If you're anything like me, you are feeling a bit crestfallen about the false promise of snow this past weekend in NYC. I've enjoyed a thick blanket of calm since the holidays, but I've yet to experience that ultimate quiet - when you wake up to find that everything around you has been silenced by snow - and I find myself craving that right now.
I love the way snow looks of course - that dense white purity which covers everything at the same time as it puts it all into relief - so that, for example, a garden's structure might be visible in a way it wasn't in seasons where myriad textures and colors obscured it. But really I love that first heavy snow fall because it snuffs out all the visual noise of the past year so that we can approach color and texture with fresh eyes, with a renewed interest in the structure and architecture of things.
Snow silences a scape in some ways at the same time as it reveals it in others. We see for the first time, the arc or the reach of a Hemlock limb, the lattice and snarl of vines climbing up a building and made skeletal by snow, we see a constellation of small boulders in a field. And, it is simply beautiful and calming and pure. I can't think of a time we've needed that more.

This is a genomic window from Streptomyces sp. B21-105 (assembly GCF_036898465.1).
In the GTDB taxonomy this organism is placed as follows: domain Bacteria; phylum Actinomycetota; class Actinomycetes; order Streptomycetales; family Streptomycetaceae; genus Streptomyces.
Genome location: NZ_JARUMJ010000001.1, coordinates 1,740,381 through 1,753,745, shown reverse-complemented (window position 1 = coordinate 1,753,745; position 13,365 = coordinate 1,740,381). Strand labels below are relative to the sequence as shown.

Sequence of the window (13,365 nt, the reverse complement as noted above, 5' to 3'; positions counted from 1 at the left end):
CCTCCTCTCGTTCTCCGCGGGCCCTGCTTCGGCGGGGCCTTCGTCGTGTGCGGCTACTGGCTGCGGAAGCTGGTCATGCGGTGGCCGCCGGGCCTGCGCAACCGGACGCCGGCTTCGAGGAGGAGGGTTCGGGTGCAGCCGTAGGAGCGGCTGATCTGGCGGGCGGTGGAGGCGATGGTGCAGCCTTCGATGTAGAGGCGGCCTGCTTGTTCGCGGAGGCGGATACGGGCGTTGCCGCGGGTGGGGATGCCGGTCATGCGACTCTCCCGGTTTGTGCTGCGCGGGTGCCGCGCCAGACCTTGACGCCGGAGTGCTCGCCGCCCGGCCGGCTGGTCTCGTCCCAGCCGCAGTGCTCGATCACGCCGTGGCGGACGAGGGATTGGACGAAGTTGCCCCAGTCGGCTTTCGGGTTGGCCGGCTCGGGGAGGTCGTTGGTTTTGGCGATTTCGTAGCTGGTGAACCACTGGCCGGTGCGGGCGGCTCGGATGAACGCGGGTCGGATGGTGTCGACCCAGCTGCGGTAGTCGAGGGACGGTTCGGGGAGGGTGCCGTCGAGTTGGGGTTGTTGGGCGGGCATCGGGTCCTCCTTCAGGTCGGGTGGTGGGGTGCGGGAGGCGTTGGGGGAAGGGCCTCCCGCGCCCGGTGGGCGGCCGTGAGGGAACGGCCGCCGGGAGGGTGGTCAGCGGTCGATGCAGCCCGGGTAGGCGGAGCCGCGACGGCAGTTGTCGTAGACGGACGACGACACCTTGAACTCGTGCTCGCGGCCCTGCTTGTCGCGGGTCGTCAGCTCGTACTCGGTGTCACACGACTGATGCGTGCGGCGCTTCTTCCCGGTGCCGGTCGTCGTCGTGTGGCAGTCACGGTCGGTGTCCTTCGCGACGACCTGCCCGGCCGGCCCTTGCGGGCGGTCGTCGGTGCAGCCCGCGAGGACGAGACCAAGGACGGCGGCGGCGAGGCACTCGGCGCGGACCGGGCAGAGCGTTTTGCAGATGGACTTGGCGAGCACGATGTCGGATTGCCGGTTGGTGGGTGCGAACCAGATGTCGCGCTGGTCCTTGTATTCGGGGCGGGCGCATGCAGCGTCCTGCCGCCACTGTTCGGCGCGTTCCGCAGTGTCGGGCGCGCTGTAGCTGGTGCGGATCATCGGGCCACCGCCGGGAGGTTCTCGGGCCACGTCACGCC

So I say bring the storms. Let's be snowed in for a day! Let's look at the outside world from behind our windows at first, and notice all the things we've never noticed and that snow fall has brought into high relief. And later, when we've taken those ghosts of summer in, the grasses tumbled by snow, those forgotten and spindly Echinacae and Eryngium now crowned with ice, let's venture out into it for the sensation of cold on our cheeks, that feeling of scraping fallowed by thaw from the snow that slips into our boots and chafes our bare skin. Let's have our slates wiped clean so we can first reflect then go out into the new with clear minds.